Clicking Your Start Button
In This Chapter:
- Master Vista's Start menu
- Modify your Start menu's look and behavior
- Locate and run programs
- Search from your Start menu
- Pin programs to your Start menu
It's time to jump into Windows Vista! The quicker you learn the ins and outs of Vista's interface the quicker and easier you'll get your work done and have time to enjoy some Media Player music, movies, or perhaps a game.
Just about everything begins with a single click of your mouse—a click on your Vista's Start button. (You can also display Vista's Start menu by pressing your Windows key.) With that one click, you gain access to all your programs, computer settings, and Vista interface. Even some Windows veterans are somewhat taken aback when they first deal with Vista's Start menu. Here is where you first start to see that as much as the UI looks similar to XP, Vista is actually quite different once you start actually using it. Just remember, these differences only serve to help you get more done with less effort.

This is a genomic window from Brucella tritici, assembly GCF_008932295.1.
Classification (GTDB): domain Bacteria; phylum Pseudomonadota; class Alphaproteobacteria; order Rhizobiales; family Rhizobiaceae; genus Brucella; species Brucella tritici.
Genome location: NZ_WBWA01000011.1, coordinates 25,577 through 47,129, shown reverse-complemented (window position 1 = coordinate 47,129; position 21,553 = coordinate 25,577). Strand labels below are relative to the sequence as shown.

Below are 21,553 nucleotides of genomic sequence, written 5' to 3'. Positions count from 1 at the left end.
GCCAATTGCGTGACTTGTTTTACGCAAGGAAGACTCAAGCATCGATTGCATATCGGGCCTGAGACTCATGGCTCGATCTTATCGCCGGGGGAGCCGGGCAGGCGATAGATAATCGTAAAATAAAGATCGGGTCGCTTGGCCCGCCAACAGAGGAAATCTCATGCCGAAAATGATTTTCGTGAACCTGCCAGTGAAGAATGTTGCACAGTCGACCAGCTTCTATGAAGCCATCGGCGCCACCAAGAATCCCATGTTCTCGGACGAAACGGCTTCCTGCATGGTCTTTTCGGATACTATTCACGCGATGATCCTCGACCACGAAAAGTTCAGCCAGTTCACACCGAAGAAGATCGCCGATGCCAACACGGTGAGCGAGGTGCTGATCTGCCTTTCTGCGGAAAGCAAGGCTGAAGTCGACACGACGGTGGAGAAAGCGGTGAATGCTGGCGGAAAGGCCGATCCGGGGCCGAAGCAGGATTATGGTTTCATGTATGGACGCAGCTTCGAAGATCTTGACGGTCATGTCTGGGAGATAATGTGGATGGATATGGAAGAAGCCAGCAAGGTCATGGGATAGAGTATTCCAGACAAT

About Vista's Start Menu
Clicking your Start button produces Vista's Start menu, shown in Figure 3.1. Your Start menu will surely look somewhat different from the one in Figure 3.1 because the programs installed on your computer will differ. In addition, the Start menu changes, depending on what you've recently done, in an attempt to adapt to your behavior.
Figure 3.1 Vista's Start button produces your Start menu from which you can launch your programs and perform just about any necessary task.
As Chapter 1, "Welcome to Windows Vista," explained, Vista's Start menu doesn't cascade all over your desktop the way Windows XP's did. This leaves you with more desktop space so that you can better see what you were doing and where you're headed. One, two, or three clicks are usually all you need to start programs and adjust settings on your computer from the Start menu.